- Over two-thirds of India’s domestic oil needs are satisfied by imports. Among the major importers of edible oils in India. A weaker currency will drive up the cost of imported edible oil and increase food inflation.
- Imports will cost more because importers will have to pay more for the same amount of dollars when the dollar appreciates versus the rupee. Additionally, importers must pay more because most foreign trade is conducted in US dollars.
- Therefore, a falling rupee will make imports more expensive, putting further strain on household budgets in a nation where the economy is dependent on imports.
- Since India imports, more than 85% of the oil and 50% of the gas it uses, the oil and gas industry will be the one that suffers the most.
- Imported solar cells and modules are significantly reliant on Indian solar installations. Future bids would have higher tariffs and project expenses.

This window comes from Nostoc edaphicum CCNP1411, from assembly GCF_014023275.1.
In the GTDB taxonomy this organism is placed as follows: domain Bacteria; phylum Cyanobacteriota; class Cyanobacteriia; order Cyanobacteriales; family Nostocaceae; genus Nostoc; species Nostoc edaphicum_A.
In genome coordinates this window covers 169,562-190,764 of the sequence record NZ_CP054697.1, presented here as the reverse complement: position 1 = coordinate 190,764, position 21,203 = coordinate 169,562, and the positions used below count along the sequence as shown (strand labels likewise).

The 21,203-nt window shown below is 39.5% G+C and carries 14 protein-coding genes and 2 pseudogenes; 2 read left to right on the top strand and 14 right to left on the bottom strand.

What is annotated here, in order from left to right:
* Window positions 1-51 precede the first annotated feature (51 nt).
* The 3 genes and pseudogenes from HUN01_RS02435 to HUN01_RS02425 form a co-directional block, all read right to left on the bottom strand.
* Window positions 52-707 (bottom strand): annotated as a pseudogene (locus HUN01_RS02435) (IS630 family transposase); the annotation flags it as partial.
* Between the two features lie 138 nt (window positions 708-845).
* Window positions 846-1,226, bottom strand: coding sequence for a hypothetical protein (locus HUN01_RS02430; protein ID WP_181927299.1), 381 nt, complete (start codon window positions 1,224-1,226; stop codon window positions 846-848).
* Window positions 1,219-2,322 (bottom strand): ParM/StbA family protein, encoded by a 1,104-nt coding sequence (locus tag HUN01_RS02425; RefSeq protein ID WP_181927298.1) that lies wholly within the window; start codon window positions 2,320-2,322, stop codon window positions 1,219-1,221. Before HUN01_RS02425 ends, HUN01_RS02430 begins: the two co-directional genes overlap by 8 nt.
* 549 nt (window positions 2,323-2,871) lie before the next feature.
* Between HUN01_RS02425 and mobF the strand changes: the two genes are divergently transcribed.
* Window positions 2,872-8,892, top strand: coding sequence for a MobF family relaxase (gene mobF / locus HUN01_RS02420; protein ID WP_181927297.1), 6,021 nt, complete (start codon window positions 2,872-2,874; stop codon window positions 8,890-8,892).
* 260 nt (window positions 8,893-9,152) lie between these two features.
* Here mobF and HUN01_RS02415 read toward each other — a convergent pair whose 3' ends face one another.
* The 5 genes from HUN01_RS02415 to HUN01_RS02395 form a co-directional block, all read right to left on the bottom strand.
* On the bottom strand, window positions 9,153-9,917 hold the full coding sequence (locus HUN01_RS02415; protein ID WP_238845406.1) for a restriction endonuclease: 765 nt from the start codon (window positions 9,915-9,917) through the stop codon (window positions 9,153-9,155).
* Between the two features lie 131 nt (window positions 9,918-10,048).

- Through rising import costs, a falling rupee immediately affects India’s trade balance and inflation.
- Costlier imports will increase both the trade and current account deficits, putting pressure on the currency rate. The nation’s current account deficit will increase.
- Increased import costs are also contributing to domestic inflation.
- Depreciation benefits export-related companies like pharma and IT.
- The rupee will lose value and foreign exchange reserves as the current account deficit inevitably grows.
- When overall prices rise (inflation) as a result of rising costs for wages and raw materials, this phenomenon is referred to as cost-push inflation, also referred to as wage-push inflation.
- It’s possible that businesses won’t be able to fully pass on increased prices to consumers, which would have an impact on government dividend payments and raise concerns about planned fiscal deficits.
- As India imports a lot of raw materials, this could affect consumers by raising the cost of completed items.
- It will cost more rupees for travellers and students studying abroad to purchase dollars from banks.